Academy Award nominated character actor James Cromwell has appeared in dozens of popular film and TV shows since the 1970s — but never, until now, in a lead role. Cromwell reflects on life, death, legacy, working as an ageing actor and much more.
James Cromwell, to use a tired phrase, needs no introduction. The 73-year-old character actor has appeared in too many films and TV shows to list – though Babe, L.A. Confidential and The Green Mile are probably the titles most commonly associated with his name. Across a plethora of different genres, one common thread each production shares is the extent to which the Academy Award nominated performer features. More specifically: every James Cromwell performance has been a supporting role.
That is, until now. In Still Mine, a rural Canadian-set heart-tugger from directors Michael and Martin McGowan, Cromwell, after nearly four decades in the business, commences his career as a lead actor. He plays 91-year-old Craig “all I wanted to do is build a house” Morrison, a real, hard yakka farmer who tends for a sick wife (Geneviève Bujold) in between being hauled into court and interrogated by his local council for building without a permit. It’s a slight and unprepossessing drama that fits Clint Eastwood’s “get off my lawn” old man shtick, but with a soft, squishy emotional thrust that feels pure and lucid.
I begin our interview with a bone to pick. There’s a scene in Still Mine (now playing in select cinemas) in which Morrison attends a funeral of a friend. Cromwell breaks down, and the slow, steady shot that frames him, soaking up the emotions of his face as it gradually rips apart, made — along with the beautiful film that preceded it — my eyes go watery. When I tell him that’s not supposed to happen to a film critic, he responds with boisterous laughter followed by: “I’m so sorry.”
Much has been said about a new movement of films geared towards older audiences (such as Quartet, Hope Springs and The Best Exotic Marigold Hotel) but Cromwell isn’t convinced the American film industry is looking beyond productions that rely on young faces.
“There’s no room in this culture – I’m talking about the culture of Hollywood now – for stories involving an older person. Especially not older women. They suffer a greater deal more than we do, because they’re really old at 40, whereas we can keep on going,” he says.
“Our culture is all about 10 to 14-year-old boys and what they want to do and see. If you need a grandfather that’s fine, and he sort of stays in the background, but it can’t be a story about him because he doesn’t buy shit, so you don’t need him.”
In a wide-ranging conversation, Cromwell candidly discussed many things including his political views (“I have been a radical and a rebel and an iconoclast since college”), his roles in high and low art (including W. andRevenge of the Nerds) and ruminated on his own thoughts towards death.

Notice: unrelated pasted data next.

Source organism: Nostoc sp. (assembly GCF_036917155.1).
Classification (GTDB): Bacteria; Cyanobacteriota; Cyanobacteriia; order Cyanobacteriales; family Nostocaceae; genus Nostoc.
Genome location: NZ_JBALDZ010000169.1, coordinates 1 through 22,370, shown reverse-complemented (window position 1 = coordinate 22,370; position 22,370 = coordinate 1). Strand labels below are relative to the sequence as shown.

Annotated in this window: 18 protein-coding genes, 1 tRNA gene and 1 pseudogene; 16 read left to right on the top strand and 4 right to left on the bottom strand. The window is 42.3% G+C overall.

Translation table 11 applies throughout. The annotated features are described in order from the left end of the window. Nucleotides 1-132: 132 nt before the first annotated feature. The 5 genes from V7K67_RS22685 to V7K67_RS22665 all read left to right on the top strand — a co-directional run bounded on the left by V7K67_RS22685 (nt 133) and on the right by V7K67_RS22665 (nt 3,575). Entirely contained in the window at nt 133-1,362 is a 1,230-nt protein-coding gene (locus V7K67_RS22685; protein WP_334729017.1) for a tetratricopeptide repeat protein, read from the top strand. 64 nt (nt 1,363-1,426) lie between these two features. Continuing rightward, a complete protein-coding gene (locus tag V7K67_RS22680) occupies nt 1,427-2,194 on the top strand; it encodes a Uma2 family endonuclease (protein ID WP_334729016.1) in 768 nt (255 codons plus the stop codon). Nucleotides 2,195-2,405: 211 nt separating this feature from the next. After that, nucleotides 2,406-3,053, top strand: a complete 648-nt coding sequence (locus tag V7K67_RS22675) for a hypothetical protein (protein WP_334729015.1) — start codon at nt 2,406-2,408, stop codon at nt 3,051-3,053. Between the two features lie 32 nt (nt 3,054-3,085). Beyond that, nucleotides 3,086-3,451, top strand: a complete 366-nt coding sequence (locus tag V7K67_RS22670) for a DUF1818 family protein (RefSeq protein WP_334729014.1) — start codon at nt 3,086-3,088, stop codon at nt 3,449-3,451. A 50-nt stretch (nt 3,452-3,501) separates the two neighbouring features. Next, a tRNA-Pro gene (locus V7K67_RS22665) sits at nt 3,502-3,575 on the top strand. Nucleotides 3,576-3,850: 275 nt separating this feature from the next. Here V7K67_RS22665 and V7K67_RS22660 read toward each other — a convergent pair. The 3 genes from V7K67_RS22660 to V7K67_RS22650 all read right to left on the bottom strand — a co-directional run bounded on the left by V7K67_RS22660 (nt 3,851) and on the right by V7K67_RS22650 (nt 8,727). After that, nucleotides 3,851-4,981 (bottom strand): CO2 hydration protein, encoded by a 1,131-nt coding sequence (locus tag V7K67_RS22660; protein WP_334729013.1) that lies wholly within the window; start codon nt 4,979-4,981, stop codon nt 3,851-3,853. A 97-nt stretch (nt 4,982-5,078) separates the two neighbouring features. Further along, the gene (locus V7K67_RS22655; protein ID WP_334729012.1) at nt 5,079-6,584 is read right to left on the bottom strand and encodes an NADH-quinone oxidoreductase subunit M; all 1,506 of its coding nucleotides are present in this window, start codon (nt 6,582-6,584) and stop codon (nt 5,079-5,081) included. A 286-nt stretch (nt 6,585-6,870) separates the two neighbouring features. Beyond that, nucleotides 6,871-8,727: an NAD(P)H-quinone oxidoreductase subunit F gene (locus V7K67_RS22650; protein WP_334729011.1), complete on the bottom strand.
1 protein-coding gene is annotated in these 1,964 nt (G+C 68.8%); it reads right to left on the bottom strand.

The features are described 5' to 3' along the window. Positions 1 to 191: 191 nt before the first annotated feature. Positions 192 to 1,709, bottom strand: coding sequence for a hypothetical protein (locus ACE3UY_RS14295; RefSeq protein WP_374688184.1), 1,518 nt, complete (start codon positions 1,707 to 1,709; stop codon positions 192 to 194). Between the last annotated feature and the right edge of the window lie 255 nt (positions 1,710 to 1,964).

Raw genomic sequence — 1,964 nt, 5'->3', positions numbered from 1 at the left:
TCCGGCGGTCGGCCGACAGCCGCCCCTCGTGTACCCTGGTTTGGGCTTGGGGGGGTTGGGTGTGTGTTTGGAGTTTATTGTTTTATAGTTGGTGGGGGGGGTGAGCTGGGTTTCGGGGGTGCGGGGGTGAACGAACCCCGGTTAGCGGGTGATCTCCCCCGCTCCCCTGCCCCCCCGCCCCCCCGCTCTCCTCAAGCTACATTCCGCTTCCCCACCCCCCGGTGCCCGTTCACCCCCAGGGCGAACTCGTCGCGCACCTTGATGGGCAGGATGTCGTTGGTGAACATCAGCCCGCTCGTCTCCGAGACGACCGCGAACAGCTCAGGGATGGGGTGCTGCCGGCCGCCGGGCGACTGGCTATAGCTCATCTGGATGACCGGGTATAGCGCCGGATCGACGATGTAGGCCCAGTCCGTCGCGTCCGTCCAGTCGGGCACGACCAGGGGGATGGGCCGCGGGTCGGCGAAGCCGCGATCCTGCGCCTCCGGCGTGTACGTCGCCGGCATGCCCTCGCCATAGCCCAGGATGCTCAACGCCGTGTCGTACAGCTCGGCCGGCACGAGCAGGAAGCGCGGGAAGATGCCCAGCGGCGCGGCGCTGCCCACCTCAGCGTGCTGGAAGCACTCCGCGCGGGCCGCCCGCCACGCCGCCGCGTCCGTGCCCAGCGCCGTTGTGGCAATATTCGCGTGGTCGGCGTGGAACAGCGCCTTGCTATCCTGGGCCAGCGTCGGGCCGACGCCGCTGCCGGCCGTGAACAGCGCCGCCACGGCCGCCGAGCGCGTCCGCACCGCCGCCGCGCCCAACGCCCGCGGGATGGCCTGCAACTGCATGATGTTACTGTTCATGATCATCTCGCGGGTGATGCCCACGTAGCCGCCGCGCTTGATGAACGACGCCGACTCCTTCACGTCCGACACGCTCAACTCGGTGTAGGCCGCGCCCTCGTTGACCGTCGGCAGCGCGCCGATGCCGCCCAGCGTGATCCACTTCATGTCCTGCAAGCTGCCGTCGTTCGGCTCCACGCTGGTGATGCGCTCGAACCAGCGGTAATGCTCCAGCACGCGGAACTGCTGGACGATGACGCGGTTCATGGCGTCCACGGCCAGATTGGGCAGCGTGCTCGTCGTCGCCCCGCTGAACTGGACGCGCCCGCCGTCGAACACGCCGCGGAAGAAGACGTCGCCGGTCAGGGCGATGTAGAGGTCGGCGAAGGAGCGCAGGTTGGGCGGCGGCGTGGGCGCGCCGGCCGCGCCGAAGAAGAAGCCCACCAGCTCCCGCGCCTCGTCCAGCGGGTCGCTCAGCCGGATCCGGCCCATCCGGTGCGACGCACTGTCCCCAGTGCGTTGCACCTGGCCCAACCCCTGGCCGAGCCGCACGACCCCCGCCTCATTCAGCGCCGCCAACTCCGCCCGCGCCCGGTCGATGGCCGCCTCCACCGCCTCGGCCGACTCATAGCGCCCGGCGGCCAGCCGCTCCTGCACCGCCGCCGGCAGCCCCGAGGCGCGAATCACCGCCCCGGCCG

“I don’t know that it (my life) is going to go past tomorrow, and it’s more likely to not go past tomorrow than it is to go much further,” he says. “So you have to say to yourself, well, how do I feel about that? Am I at peace with myself? Do I have a sense of gratitude and appreciation and love for what it is that I’m leaving? Have I made a difference in the world? Is every moment of it now as sweet as it was?”
You generate a great deal of emotional impact in Still Mine. Your performance as Craig Morrison, the old bloke who never tookno for an answer, feels like the kind of role you spend your whole life working towards. Is that a reasonable assumption?
I think it is. As a character actor you only get to work in different pieces, and it’s very circumscribed by the requirements of the Hollywood system in which most of the attention and the story, the narrative, goes through the star, the lead character. You show up and you work your ass off and you usually drive the scene that you share with the star, but people only see you for five minutes then they are back to following the story of this other person. Very rarely do you get an opportunity to play something close to yourself. You’re either a pig farmer, a corrupt cop, a scientist or whatever. That’s what you are – these abstractions – and you try to bring as much humanity as you can to them.
At this juncture, I not only have my first leading role, where I actually get to have an arc over the entirety of the picture, which is a lot more difficult than even I imagined it, but I am allowed to do something that is close to me. I understand Craig’s circumstance. Both his age, the relationship he has with the woman he loves, his relationship with his children and his relationship with the world in general, which is not adversarial but certainly sceptical about the intentions of other people and what other people want to impinge on what you feel you need to have. I see most of the things I do in political terms as well as emotional or psychological terms, but I think politics is very important and I happen to appreciate his politics.
He’s a very stubbornly independent person who rubs up against people who enforce regulation. At one point he says “when did we become a bunch of bureaucrats?” The character seems to me to echo conservative American thoughts about right to land, liberty and so forth. What side of the political divide do you sit on?